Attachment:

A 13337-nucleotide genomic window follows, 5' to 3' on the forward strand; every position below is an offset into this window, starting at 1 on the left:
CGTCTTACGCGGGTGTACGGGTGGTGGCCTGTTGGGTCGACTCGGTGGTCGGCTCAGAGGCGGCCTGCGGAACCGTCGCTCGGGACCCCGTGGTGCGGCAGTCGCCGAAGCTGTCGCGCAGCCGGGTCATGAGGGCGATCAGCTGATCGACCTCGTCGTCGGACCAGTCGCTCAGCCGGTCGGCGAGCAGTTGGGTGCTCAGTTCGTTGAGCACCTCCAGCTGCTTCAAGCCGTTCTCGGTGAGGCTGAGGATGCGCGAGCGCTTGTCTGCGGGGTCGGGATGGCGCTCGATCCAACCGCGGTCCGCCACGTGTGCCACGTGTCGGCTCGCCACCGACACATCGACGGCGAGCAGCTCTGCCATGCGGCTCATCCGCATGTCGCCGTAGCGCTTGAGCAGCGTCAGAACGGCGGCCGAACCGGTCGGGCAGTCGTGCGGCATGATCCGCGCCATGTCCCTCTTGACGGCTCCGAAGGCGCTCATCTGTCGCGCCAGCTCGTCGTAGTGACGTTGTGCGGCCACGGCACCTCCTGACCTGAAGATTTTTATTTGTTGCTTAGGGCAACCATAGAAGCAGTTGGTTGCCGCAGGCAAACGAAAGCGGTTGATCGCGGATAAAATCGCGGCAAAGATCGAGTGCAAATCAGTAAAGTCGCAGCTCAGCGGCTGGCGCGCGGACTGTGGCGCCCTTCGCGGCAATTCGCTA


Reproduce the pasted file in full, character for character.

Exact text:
A 13337-nucleotide genomic window follows, 5' to 3' on the forward strand; every position below is an offset into this window, starting at 1 on the left:
CGTCTTACGCGGGTGTACGGGTGGTGGCCTGTTGGGTCGACTCGGTGGTCGGCTCAGAGGCGGCCTGCGGAACCGTCGCTCGGGACCCCGTGGTGCGGCAGTCGCCGAAGCTGTCGCGCAGCCGGGTCATGAGGGCGATCAGCTGATCGACCTCGTCGTCGGACCAGTCGCTCAGCCGGTCGGCGAGCAGTTGGGTGCTCAGTTCGTTGAGCACCTCCAGCTGCTTCAAGCCGTTCTCGGTGAGGCTGAGGATGCGCGAGCGCTTGTCTGCGGGGTCGGGATGGCGCTCGATCCAACCGCGGTCCGCCACGTGTGCCACGTGTCGGCTCGCCACCGACACATCGACGGCGAGCAGCTCTGCCATGCGGCTCATCCGCATGTCGCCGTAGCGCTTGAGCAGCGTCAGAACGGCGGCCGAACCGGTCGGGCAGTCGTGCGGCATGATCCGCGCCATGTCCCTCTTGACGGCTCCGAAGGCGCTCATCTGTCGCGCCAGCTCGTCGTAGTGACGTTGTGCGGCCACGGCACCTCCTGACCTGAAGATTTTTATTTGTTGCTTAGGGCAACCATAGAAGCAGTTGGTTGCCGCAGGCAAACGAAAGCGGTTGATCGCGGATAAAATCGCGGCAAAGATCGAGTGCAAATCAGTAAAGTCGCAGCTCAGCGGCTGGCGCGCGGACTGTGGCGCCCTTCGCGGCAATTCGCTA